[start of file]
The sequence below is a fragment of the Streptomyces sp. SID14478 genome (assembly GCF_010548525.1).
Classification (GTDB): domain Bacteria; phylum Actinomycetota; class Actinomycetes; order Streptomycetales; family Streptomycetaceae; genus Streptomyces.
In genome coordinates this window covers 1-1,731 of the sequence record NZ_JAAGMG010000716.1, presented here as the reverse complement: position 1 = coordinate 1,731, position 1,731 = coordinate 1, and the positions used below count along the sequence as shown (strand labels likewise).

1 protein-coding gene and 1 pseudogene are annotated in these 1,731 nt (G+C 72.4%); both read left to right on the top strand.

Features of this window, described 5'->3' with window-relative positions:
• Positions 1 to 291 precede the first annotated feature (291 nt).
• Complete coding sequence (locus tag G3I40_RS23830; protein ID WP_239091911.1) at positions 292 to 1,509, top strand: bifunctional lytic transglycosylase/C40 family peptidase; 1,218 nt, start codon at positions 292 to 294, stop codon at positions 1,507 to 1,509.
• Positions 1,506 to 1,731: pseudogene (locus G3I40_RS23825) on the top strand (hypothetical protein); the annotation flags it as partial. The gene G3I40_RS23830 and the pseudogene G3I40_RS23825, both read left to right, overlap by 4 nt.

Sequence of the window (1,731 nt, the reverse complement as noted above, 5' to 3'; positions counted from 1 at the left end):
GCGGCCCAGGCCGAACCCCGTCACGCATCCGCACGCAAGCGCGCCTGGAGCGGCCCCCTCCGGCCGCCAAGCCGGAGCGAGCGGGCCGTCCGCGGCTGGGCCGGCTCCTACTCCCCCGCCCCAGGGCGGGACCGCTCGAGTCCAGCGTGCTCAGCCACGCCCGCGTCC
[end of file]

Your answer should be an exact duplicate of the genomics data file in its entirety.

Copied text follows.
The sequence below is a fragment of the Streptomyces sp. SID14478 genome (assembly GCF_010548525.1).
Classification (GTDB): domain Bacteria; phylum Actinomycetota; class Actinomycetes; order Streptomycetales; family Streptomycetaceae; genus Streptomyces.
In genome coordinates this window covers 1-1,731 of the sequence record NZ_JAAGMG010000716.1, presented here as the reverse complement: position 1 = coordinate 1,731, position 1,731 = coordinate 1, and the positions used below count along the sequence as shown (strand labels likewise).

1 protein-coding gene and 1 pseudogene are annotated in these 1,731 nt (G+C 72.4%); both read left to right on the top strand.

Features of this window, described 5'->3' with window-relative positions:
• Positions 1 to 291 precede the first annotated feature (291 nt).
• Complete coding sequence (locus tag G3I40_RS23830; protein ID WP_239091911.1) at positions 292 to 1,509, top strand: bifunctional lytic transglycosylase/C40 family peptidase; 1,218 nt, start codon at positions 292 to 294, stop codon at positions 1,507 to 1,509.
• Positions 1,506 to 1,731: pseudogene (locus G3I40_RS23825) on the top strand (hypothetical protein); the annotation flags it as partial. The gene G3I40_RS23830 and the pseudogene G3I40_RS23825, both read left to right, overlap by 4 nt.

Sequence of the window (1,731 nt, the reverse complement as noted above, 5' to 3'; positions counted from 1 at the left end):
GCGGCCCAGGCCGAACCCCGTCACGCATCCGCACGCAAGCGCGCCTGGAGCGGCCCCCTCCGGCCGCCAAGCCGGAGCGAGCGGGCCGTCCGCGGCTGGGCCGGCTCCTACTCCCCCGCCCCAGGGCGGGACCGCTCGAGTCCAGCGTGCTCAGCCACGCCCGCGTCC